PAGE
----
Visual Pleasure In Pakistani Cinema (1947–2014)

Rizvi, Wajiha (2014) Visual Pleasure In Pakistani Cinema (1947–2014). International Journal of Asia Pacific Studies (IJAPS), 10 (2). pp. 74-105. ISSN ISSN: 1823-6243

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The study discusses the evolution of Pakistani cinema as a gendered medium to analyse the changes in visual pleasure and the male and female gaze in regards to representations of real Pakistani women in films released for exhibition before and after the issuance of the Motion Picture Ordinance of 1979. It discusses how the élite gazing at the traditional, introvert chhooi-mooi girls, who never raised their eyes before the elderly and men and closely guarded their self-respect and sexuality in early films, differs from the lower classes gazing at free women who are open with their emotions and sexuality in contemporary films. The study uses the critical theories by Mulvey, Derrida, Rosen, and Comolli and Narboni to discuss male fascination and anxiety with the female form, social formations and epistemology to examine the difference between real women and their representation in films from both eras. For this purpose, it focuses on the chhooimooi girls of the black and white (B&W) cinema from Qaidi (The Prisoner) (1962) and Paristan (The Fairy Land) (1968), as opposed to modern exhibitionist "rain dancers" who reveal their bodies and join terrifying villains and vulgar comedians to make "the trio to get-real-culture" in the coloured Sher-e-Lahore (2001) and Choorrian (Bangles) (2001). The study finds that the attitude of the Central Board of Film Censors (CBFC) towards exhibiting films like Chingari (Vigor) (1964) and Sher-e-Lahore (2001) was puritanical earlier and progressive later. The images of real women and their representations mirror shifts in the opposite directions since Zia: the celebrities have become freer and open with their emotions as opposed to the celebrities of earlier films, while real women have become more conservative as opposed to the earlier women. This phenomenon signifies resistance to oppression by women and society in both the pre-and-post-Zia films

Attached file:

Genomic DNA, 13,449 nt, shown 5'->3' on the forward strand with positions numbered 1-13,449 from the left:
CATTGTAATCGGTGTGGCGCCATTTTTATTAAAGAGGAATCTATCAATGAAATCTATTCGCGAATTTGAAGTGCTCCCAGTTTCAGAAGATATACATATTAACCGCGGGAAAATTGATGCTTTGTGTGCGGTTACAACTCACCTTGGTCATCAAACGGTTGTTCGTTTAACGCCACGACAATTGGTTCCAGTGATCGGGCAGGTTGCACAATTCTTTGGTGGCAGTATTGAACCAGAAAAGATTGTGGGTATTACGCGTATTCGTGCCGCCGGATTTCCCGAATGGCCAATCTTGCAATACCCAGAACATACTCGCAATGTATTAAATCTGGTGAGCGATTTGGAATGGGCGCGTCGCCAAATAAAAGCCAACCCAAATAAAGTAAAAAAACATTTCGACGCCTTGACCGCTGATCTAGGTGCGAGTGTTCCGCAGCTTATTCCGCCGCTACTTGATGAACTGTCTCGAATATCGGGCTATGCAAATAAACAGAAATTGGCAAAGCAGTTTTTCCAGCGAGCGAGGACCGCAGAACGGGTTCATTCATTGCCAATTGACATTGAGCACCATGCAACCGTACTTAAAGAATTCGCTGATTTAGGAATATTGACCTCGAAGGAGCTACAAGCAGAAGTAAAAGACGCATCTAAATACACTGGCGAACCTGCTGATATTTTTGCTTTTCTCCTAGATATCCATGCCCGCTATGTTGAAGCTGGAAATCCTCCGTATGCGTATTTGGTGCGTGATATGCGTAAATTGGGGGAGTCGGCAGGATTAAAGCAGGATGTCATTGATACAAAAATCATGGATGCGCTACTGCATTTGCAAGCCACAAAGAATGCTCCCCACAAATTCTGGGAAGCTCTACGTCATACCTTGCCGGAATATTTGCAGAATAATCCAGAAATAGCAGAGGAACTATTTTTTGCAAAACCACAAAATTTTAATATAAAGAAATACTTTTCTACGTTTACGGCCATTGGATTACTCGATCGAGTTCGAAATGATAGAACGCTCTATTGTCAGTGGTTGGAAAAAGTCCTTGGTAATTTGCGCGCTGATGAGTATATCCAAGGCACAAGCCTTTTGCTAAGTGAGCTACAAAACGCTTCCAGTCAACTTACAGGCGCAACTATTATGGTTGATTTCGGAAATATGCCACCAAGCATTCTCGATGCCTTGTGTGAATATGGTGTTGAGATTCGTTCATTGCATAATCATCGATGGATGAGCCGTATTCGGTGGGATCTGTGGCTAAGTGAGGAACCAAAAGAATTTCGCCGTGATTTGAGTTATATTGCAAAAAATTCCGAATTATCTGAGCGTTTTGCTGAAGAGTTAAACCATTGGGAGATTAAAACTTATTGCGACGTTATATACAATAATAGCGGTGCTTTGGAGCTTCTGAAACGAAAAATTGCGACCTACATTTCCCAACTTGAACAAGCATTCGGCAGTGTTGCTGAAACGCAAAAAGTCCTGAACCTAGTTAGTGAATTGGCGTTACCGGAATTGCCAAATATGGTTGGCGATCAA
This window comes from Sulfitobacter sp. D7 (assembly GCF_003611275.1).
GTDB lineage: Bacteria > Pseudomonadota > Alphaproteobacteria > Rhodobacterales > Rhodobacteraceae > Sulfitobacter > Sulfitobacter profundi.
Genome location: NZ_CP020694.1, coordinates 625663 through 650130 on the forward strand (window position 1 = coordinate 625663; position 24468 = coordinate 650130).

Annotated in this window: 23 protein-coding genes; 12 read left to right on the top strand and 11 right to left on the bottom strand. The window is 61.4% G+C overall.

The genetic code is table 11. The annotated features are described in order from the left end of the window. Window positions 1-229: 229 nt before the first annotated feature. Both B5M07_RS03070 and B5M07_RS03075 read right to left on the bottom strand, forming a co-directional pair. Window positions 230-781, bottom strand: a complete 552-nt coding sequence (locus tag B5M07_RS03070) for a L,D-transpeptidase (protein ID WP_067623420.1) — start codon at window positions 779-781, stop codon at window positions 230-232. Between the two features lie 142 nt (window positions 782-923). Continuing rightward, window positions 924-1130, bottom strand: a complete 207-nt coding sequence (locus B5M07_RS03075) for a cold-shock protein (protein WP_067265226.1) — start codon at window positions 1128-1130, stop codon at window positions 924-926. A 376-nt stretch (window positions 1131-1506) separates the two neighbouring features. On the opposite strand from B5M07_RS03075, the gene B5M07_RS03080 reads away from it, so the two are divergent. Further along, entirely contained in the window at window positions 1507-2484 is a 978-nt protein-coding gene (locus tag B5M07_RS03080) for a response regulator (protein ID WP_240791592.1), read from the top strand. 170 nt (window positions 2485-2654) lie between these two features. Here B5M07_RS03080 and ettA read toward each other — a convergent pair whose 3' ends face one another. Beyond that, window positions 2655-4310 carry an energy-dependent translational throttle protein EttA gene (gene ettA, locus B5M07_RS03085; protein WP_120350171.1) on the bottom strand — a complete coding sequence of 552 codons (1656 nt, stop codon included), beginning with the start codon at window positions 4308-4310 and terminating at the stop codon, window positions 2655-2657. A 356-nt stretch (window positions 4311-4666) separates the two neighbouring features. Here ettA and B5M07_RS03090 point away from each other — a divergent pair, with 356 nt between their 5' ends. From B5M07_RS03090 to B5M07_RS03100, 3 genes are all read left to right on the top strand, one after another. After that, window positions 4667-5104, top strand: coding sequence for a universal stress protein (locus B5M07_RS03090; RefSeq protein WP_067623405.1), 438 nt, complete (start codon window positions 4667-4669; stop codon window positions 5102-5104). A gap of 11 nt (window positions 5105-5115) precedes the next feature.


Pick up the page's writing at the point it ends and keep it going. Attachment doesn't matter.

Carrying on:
Item Type: Article
Subjects: P Language and Literature > P Philology. Linguistics > P1-1091 Philology. Linguistics(General)
Divisions: Penerbit Universiti Sains Malaysia (USM Press) > International Journal of Asia Pacific Studies (IJAPS)
Depositing User: ARKM Al Rashid Automasi
Date Deposited: 02 Jul 2018 08:28
Last Modified: 02 Jul 2018 08:28

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